The widespread use of the BCG matrix (and its imitators) is testimony to its power and simplicity. This study of the matrix has not been an attempt to discredit it. In fact, the findings square with the primary theme of BCG: businesses in the four cells of the matrix have quite different tendencies to generate or consume cash. The primary point of disagreement between BCG and this study has to do with the performance of Dogs. In this sample of industrial-product businesses, the average Dog had a positive cash flow, even greater than the cash needs of the average Wildcat. With this finding as a cornerstone, the following themes have been developed in this article: Dogs perform better than BCG has led us to believe. In fact, some Dogs perform very well. Certain strategic factors are associated with high profitability among Dogs. The notable factors are low capital intensity, attention to efficiency, a narrow focus, high product quality, and low to moderate prices. Top management of a company can affect whether Dogs achieve their potential as long-term, reliable cash generators. Among the ways: assign first-rate managers to head Dogs, avoid incessant milking, and use substantive rewards and symbolic actions to maintain morale in Dogs. The U. S. economy is in a slow growth era which is not expected to become dynamic again soon. The issue of what to do with Dog businesses is becoming a pressing question, both for public-policy makers and corporate strategists. Much more research is needed on how to thrive in a mature setting. What is clear is that executives should take a positive, creative view of how to get the full potential in terms of magnitude and duration from Dogs.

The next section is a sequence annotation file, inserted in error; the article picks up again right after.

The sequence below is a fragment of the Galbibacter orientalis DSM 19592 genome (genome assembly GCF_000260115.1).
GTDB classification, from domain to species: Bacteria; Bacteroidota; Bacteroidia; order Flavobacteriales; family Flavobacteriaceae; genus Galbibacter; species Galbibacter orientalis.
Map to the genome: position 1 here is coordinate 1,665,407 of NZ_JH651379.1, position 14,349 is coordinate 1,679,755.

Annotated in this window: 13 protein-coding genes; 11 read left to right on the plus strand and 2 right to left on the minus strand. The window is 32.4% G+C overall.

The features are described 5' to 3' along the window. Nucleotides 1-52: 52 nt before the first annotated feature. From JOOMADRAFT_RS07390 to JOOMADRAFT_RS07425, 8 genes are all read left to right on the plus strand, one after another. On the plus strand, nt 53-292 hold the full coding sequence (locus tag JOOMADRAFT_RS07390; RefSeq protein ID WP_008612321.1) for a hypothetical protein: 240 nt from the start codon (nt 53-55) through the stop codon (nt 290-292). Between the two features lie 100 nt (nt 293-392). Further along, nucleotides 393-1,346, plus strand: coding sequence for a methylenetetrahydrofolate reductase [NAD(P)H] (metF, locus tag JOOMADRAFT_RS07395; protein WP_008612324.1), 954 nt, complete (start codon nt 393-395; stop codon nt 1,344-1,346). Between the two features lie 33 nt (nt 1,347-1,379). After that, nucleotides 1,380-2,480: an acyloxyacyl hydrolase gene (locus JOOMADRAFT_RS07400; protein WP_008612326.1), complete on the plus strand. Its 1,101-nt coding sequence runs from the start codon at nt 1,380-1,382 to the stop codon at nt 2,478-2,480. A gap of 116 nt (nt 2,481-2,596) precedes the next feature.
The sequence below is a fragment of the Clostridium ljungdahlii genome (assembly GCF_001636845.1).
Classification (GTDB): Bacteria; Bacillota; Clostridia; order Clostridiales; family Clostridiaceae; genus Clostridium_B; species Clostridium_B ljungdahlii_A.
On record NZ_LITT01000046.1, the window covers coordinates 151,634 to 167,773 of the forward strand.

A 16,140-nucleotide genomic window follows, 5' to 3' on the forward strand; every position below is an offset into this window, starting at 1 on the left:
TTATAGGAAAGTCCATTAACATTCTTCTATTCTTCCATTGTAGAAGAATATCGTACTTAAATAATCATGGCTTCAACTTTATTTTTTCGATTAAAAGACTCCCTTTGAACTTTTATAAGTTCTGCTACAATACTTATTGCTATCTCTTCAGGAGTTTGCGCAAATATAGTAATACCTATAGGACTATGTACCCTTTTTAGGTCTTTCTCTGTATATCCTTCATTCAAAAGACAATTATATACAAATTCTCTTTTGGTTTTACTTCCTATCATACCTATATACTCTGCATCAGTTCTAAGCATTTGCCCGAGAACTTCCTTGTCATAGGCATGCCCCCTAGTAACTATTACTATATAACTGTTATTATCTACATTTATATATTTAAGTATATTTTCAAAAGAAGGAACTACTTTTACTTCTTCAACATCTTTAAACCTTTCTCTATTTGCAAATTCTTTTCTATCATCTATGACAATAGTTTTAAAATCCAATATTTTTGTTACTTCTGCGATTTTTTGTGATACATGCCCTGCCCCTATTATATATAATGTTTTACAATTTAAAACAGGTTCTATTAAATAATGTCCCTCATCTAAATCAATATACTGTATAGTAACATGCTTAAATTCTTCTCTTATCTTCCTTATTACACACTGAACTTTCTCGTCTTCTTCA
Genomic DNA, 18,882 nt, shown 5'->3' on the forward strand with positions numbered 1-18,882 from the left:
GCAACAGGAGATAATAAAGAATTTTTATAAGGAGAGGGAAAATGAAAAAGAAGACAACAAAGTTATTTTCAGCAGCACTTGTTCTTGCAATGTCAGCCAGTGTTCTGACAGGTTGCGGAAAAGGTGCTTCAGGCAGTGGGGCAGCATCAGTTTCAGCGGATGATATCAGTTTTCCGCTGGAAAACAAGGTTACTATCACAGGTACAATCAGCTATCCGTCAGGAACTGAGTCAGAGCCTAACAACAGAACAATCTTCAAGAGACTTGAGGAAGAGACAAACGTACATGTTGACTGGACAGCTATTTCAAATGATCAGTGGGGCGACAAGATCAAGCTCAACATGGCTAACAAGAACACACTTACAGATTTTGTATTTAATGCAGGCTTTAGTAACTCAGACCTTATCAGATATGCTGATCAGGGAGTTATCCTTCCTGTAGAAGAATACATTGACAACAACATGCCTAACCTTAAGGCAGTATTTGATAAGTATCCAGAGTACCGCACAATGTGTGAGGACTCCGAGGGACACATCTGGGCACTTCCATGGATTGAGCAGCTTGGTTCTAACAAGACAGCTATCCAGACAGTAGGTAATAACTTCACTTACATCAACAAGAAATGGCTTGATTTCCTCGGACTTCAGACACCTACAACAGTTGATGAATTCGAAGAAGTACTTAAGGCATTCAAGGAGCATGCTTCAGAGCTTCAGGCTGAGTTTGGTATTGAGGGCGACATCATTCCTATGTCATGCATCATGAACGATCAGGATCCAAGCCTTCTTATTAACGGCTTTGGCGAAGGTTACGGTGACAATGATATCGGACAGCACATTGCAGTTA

All Science Journal Classification (ASJC) codes
- Strategy and Management